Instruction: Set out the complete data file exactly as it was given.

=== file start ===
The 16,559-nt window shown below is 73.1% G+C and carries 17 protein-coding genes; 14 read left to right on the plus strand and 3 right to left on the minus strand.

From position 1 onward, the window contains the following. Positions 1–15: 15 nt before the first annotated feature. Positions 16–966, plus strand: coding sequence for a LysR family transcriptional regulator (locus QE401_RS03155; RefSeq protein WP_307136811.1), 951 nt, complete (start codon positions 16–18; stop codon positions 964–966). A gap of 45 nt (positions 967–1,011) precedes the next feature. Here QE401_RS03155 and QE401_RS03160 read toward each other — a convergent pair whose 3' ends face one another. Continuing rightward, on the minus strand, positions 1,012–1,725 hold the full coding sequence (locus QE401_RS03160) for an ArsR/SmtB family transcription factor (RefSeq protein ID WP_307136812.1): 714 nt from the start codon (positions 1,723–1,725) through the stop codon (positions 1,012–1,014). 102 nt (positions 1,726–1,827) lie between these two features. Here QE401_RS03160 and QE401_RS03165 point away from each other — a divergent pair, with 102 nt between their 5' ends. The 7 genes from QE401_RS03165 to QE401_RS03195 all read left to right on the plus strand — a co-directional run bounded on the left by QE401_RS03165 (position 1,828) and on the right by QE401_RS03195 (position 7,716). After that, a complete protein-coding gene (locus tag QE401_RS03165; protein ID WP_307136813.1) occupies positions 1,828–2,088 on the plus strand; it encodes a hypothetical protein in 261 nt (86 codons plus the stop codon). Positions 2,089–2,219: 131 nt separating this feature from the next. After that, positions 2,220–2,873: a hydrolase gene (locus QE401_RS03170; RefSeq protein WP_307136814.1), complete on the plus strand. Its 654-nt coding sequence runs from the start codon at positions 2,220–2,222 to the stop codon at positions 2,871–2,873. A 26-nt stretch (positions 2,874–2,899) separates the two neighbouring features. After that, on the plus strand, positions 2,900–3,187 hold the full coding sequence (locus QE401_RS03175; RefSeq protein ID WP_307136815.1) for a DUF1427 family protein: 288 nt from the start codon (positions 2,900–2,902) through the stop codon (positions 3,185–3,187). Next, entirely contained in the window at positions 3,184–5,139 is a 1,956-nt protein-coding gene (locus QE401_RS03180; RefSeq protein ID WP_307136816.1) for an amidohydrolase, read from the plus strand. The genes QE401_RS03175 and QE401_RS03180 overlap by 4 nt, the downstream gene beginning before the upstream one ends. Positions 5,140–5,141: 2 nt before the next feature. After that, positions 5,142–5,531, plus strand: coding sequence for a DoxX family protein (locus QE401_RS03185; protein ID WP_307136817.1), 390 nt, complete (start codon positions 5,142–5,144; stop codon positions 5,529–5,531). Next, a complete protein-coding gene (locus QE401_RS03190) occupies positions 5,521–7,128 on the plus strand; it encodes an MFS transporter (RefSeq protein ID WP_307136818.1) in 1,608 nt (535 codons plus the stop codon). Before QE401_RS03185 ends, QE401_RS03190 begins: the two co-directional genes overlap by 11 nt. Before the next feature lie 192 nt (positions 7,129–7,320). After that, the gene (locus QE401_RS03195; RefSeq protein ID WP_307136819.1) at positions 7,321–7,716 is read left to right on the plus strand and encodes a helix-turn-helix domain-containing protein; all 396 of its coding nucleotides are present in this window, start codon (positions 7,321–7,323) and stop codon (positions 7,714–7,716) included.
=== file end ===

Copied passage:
The 16,559-nt window shown below is 73.1% G+C and carries 17 protein-coding genes; 14 read left to right on the plus strand and 3 right to left on the minus strand.

From position 1 onward, the window contains the following. Positions 1–15: 15 nt before the first annotated feature. Positions 16–966, plus strand: coding sequence for a LysR family transcriptional regulator (locus QE401_RS03155; RefSeq protein WP_307136811.1), 951 nt, complete (start codon positions 16–18; stop codon positions 964–966). A gap of 45 nt (positions 967–1,011) precedes the next feature. Here QE401_RS03155 and QE401_RS03160 read toward each other — a convergent pair whose 3' ends face one another. Continuing rightward, on the minus strand, positions 1,012–1,725 hold the full coding sequence (locus QE401_RS03160) for an ArsR/SmtB family transcription factor (RefSeq protein ID WP_307136812.1): 714 nt from the start codon (positions 1,723–1,725) through the stop codon (positions 1,012–1,014). 102 nt (positions 1,726–1,827) lie between these two features. Here QE401_RS03160 and QE401_RS03165 point away from each other — a divergent pair, with 102 nt between their 5' ends. The 7 genes from QE401_RS03165 to QE401_RS03195 all read left to right on the plus strand — a co-directional run bounded on the left by QE401_RS03165 (position 1,828) and on the right by QE401_RS03195 (position 7,716). After that, a complete protein-coding gene (locus tag QE401_RS03165; protein ID WP_307136813.1) occupies positions 1,828–2,088 on the plus strand; it encodes a hypothetical protein in 261 nt (86 codons plus the stop codon). Positions 2,089–2,219: 131 nt separating this feature from the next. After that, positions 2,220–2,873: a hydrolase gene (locus QE401_RS03170; RefSeq protein WP_307136814.1), complete on the plus strand. Its 654-nt coding sequence runs from the start codon at positions 2,220–2,222 to the stop codon at positions 2,871–2,873. A 26-nt stretch (positions 2,874–2,899) separates the two neighbouring features. After that, on the plus strand, positions 2,900–3,187 hold the full coding sequence (locus QE401_RS03175; RefSeq protein ID WP_307136815.1) for a DUF1427 family protein: 288 nt from the start codon (positions 2,900–2,902) through the stop codon (positions 3,185–3,187). Next, entirely contained in the window at positions 3,184–5,139 is a 1,956-nt protein-coding gene (locus QE401_RS03180; RefSeq protein ID WP_307136816.1) for an amidohydrolase, read from the plus strand. The genes QE401_RS03175 and QE401_RS03180 overlap by 4 nt, the downstream gene beginning before the upstream one ends. Positions 5,140–5,141: 2 nt before the next feature. After that, positions 5,142–5,531, plus strand: coding sequence for a DoxX family protein (locus QE401_RS03185; protein ID WP_307136817.1), 390 nt, complete (start codon positions 5,142–5,144; stop codon positions 5,529–5,531). Next, a complete protein-coding gene (locus QE401_RS03190) occupies positions 5,521–7,128 on the plus strand; it encodes an MFS transporter (RefSeq protein ID WP_307136818.1) in 1,608 nt (535 codons plus the stop codon). Before QE401_RS03185 ends, QE401_RS03190 begins: the two co-directional genes overlap by 11 nt. Before the next feature lie 192 nt (positions 7,129–7,320). After that, the gene (locus QE401_RS03195; RefSeq protein ID WP_307136819.1) at positions 7,321–7,716 is read left to right on the plus strand and encodes a helix-turn-helix domain-containing protein; all 396 of its coding nucleotides are present in this window, start codon (positions 7,321–7,323) and stop codon (positions 7,714–7,716) included.